Correspondent: Do you think that many of the behavioral psychologists and these people who were looking into lighting were thinking very much about unions? I mean, we often forget from our — well, to get into the decline of labor in the 21st century is another can of worms, but we often forget from our vantage point now how much pull labor had in the early 20th century. And I’m wondering, in the attempt to determine how workers were feeling, how much was that a presence? How much was that a motivation? Or was it simply just innate curiosity? Or the kind of touchy-feely vibe we were implying earlier?

Saval: You know, certainly with industrial workplaces, it was definitely, absolutely a fear. Partly because union organizing, it just spiked, especially after the passage of the Wagner Act, the National Labor Relations Act. With the office, I don’t think there was a huge worry about it. I did some, to me, very fascinating but probably to other people very tedious archival work where I looked into the proceedings of the International Association of Office Managers, or rather I think it’s the National Association, and there’s a point in the ’30s when they really express worries about this and they think, “Well, it’s really taken a hold on factories and even some offices are starting to unionize.” And there actually is, more than there used to be, in certain publishing houses. The New Republic organizes at the time, with something affiliated with the Communist Party. And so you have people talking about how the last redoubt of capitalism, the place where individualism thrives. The office. Even this is under threat. And so we really need it. I mean, once this goes, I think there’s a little bit of a sense that — and again it was not so widespread, but they were definitely afraid, I think.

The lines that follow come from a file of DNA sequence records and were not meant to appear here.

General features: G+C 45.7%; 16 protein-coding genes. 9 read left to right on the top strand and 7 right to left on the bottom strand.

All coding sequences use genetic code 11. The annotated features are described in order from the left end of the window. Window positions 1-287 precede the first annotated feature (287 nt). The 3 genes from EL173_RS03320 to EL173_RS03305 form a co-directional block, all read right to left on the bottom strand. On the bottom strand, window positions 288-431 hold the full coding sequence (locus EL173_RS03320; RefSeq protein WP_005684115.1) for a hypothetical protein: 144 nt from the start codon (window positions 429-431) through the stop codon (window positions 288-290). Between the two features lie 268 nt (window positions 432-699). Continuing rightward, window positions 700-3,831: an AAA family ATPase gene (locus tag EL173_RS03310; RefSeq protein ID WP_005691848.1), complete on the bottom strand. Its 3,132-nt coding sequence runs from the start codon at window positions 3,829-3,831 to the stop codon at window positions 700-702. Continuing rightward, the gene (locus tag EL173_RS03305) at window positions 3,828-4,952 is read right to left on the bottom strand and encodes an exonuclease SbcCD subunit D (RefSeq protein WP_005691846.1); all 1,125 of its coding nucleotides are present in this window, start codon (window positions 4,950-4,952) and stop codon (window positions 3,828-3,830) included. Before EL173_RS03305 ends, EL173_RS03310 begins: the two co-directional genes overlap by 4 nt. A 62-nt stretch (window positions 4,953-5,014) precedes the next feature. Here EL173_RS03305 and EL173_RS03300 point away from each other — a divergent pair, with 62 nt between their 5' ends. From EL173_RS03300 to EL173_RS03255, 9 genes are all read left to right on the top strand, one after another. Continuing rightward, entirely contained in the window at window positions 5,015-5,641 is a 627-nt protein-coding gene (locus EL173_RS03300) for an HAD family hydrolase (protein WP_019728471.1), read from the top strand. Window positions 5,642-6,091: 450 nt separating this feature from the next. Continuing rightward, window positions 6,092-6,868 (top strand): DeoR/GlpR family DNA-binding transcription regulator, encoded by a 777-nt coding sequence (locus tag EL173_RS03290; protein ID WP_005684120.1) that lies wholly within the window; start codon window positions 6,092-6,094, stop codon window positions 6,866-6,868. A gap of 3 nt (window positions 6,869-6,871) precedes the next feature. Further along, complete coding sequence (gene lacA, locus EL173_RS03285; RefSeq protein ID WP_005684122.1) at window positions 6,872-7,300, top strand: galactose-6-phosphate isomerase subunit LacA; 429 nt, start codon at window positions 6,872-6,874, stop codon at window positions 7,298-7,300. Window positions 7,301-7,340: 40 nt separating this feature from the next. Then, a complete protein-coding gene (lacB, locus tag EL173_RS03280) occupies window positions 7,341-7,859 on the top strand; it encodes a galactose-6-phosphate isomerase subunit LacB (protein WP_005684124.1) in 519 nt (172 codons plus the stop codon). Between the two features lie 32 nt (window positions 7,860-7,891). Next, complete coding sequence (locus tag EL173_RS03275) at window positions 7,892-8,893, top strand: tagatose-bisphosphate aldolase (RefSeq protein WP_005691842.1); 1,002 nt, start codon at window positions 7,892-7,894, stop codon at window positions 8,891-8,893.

Correspondent: Well, you do in fact quote the possibly apocryphal Samuel Gompers line, “Show me two white collar workers on a picket line and I’ll organize the entire working class.” Why didn’t office workers latch onto labor? You suggest that there is this assumption that their talents and their skills could in fact give them an independent shot. And I suppose, I guess we see the natural offshoots of this kind of libertarian impulse with some of the tech entrepreneurs that came later. But I’m wondering. Why couldn’t there be some sort of confluence here? Because it seems to me that everybody here had the same interests in mind.

Saval: Yeah. This is sort of the central contradiction of the white collar workplace. I mean, it’s just that there is, on the one hand, you have this ideal of this perfect meritocracy, that certainly the managers talk about this in their association, that you can rise — and this was true in the early antebellum offices especially. And it made more sense then. If you were a clerk, you would become the partner of that firm. And that lasted even past the point that that was true. When some offices became much larger, business became bigger and there were only so many places at the top and many more places at the bottom. So it was just less and less likely.